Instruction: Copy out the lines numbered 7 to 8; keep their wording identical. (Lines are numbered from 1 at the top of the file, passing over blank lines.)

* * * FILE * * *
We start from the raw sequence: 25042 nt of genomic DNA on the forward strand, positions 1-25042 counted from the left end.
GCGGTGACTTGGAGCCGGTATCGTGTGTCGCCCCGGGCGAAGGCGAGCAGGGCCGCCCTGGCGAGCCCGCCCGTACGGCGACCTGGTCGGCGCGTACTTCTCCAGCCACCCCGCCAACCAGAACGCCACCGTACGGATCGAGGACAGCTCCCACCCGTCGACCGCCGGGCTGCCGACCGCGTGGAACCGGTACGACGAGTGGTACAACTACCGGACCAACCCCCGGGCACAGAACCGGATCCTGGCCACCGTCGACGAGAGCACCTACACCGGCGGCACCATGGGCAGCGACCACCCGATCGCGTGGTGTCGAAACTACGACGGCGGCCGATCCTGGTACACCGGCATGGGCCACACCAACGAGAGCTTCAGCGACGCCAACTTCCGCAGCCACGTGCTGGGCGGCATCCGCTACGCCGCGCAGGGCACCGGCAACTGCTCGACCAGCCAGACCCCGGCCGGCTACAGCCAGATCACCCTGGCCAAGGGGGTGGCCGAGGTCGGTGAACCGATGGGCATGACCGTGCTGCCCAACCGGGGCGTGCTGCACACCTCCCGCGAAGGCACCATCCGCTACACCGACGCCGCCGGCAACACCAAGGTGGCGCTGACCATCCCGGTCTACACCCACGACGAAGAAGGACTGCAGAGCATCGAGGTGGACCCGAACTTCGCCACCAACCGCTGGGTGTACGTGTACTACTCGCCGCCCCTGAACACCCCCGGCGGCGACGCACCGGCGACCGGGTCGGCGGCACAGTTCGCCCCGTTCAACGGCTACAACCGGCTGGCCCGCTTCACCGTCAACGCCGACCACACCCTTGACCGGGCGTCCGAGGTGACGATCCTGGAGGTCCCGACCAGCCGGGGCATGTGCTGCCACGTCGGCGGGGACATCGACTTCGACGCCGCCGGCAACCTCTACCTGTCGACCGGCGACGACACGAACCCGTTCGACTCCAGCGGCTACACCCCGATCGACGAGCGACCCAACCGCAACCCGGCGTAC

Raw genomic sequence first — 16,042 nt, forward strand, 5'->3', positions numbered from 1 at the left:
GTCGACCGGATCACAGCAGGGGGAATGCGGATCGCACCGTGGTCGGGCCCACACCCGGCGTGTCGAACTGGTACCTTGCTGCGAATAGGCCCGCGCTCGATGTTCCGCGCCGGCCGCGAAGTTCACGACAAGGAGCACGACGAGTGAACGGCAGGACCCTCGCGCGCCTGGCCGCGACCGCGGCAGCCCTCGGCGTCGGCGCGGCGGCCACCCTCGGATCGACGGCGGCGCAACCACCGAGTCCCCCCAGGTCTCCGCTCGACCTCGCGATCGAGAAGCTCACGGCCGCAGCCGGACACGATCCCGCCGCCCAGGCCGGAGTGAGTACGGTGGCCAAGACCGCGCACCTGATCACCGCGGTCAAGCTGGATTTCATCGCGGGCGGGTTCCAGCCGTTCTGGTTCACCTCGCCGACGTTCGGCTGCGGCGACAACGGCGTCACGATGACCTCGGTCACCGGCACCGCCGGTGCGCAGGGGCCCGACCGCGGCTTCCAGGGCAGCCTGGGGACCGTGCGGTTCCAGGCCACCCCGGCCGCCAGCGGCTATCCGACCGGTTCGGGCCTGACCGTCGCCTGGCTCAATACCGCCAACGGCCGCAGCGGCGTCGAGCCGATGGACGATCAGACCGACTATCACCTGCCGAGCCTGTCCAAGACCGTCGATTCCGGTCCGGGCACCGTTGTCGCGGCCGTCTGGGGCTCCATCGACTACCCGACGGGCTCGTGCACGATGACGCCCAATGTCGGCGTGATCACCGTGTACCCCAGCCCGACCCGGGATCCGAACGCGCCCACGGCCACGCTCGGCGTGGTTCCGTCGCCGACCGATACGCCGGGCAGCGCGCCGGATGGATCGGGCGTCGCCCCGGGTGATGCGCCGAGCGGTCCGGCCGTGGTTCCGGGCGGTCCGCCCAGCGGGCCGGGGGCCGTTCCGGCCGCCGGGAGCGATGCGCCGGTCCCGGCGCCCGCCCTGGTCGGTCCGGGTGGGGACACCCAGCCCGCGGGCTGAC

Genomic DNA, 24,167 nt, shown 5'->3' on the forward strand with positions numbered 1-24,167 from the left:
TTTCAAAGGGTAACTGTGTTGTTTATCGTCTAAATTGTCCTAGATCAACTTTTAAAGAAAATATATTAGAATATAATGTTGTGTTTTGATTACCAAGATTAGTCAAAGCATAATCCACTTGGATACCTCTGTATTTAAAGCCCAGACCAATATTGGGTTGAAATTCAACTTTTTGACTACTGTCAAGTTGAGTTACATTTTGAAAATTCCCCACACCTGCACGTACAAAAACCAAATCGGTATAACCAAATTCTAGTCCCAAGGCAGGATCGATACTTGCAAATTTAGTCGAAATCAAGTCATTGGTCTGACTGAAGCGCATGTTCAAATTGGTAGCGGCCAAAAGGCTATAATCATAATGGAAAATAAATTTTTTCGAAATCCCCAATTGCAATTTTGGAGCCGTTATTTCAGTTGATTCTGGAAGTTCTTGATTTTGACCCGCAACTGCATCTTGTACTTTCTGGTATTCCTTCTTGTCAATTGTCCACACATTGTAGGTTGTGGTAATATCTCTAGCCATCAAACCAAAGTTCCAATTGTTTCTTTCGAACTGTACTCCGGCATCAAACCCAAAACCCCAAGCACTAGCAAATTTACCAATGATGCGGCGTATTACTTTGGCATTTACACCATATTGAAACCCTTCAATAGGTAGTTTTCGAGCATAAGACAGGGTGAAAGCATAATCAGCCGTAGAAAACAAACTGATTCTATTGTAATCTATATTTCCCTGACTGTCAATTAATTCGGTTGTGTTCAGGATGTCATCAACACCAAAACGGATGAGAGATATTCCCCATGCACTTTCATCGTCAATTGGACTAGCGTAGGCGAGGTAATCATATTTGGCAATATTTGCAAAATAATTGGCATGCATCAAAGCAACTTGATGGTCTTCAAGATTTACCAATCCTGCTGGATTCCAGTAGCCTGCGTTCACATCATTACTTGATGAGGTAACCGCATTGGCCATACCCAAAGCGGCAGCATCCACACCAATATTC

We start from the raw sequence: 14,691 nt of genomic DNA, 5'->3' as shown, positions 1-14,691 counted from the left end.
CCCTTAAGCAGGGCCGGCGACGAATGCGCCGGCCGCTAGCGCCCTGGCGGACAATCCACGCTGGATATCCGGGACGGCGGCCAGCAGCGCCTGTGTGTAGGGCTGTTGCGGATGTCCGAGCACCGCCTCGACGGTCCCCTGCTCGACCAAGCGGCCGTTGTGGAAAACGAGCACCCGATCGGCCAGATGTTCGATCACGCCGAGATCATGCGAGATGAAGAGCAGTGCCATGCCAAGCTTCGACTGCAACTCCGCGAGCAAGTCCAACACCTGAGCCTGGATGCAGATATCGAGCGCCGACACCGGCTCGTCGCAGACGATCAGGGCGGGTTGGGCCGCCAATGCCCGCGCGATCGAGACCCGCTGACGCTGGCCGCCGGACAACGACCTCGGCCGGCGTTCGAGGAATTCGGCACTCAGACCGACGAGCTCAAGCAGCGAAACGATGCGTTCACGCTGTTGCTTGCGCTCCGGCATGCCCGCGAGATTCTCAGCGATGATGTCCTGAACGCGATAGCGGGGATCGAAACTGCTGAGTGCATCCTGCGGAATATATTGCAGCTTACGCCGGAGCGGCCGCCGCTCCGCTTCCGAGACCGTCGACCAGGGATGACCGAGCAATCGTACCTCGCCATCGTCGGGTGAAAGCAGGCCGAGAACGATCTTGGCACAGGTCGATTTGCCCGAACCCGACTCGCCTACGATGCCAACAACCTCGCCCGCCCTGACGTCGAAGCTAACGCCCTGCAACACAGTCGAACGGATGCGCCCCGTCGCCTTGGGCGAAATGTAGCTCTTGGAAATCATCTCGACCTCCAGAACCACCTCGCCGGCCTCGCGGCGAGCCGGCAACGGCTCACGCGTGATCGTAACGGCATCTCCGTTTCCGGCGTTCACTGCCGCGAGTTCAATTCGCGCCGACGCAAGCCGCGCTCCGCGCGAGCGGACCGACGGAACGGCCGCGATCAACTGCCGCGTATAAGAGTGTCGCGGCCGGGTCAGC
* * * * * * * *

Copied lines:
We start from the raw sequence: 14,691 nt of genomic DNA, 5'->3' as shown, positions 1-14,691 counted from the left end.
CCCTTAAGCAGGGCCGGCGACGAATGCGCCGGCCGCTAGCGCCCTGGCGGACAATCCACGCTGGATATCCGGGACGGCGGCCAGCAGCGCCTGTGTGTAGGGCTGTTGCGGATGTCCGAGCACCGCCTCGACGGTCCCCTGCTCGACCAAGCGGCCGTTGTGGAAAACGAGCACCCGATCGGCCAGATGTTCGATCACGCCGAGATCATGCGAGATGAAGAGCAGTGCCATGCCAAGCTTCGACTGCAACTCCGCGAGCAAGTCCAACACCTGAGCCTGGATGCAGATATCGAGCGCCGACACCGGCTCGTCGCAGACGATCAGGGCGGGTTGGGCCGCCAATGCCCGCGCGATCGAGACCCGCTGACGCTGGCCGCCGGACAACGACCTCGGCCGGCGTTCGAGGAATTCGGCACTCAGACCGACGAGCTCAAGCAGCGAAACGATGCGTTCACGCTGTTGCTTGCGCTCCGGCATGCCCGCGAGATTCTCAGCGATGATGTCCTGAACGCGATAGCGGGGATCGAAACTGCTGAGTGCATCCTGCGGAATATATTGCAGCTTACGCCGGAGCGGCCGCCGCTCCGCTTCCGAGACCGTCGACCAGGGATGACCGAGCAATCGTACCTCGCCATCGTCGGGTGAAAGCAGGCCGAGAACGATCTTGGCACAGGTCGATTTGCCCGAACCCGACTCGCCTACGATGCCAACAACCTCGCCCGCCCTGACGTCGAAGCTAACGCCCTGCAACACAGTCGAACGGATGCGCCCCGTCGCCTTGGGCGAAATGTAGCTCTTGGAAATCATCTCGACCTCCAGAACCACCTCGCCGGCCTCGCGGCGAGCCGGCAACGGCTCACGCGTGATCGTAACGGCATCTCCGTTTCCGGCGTTCACTGCCGCGAGTTCAATTCGCGCCGACGCAAGCCGCGCTCCGCGCGAGCGGACCGACGGAACGGCCGCGATCAACTGCCGCGTATAAGAGTGTCGCGGCCGGGTCAGC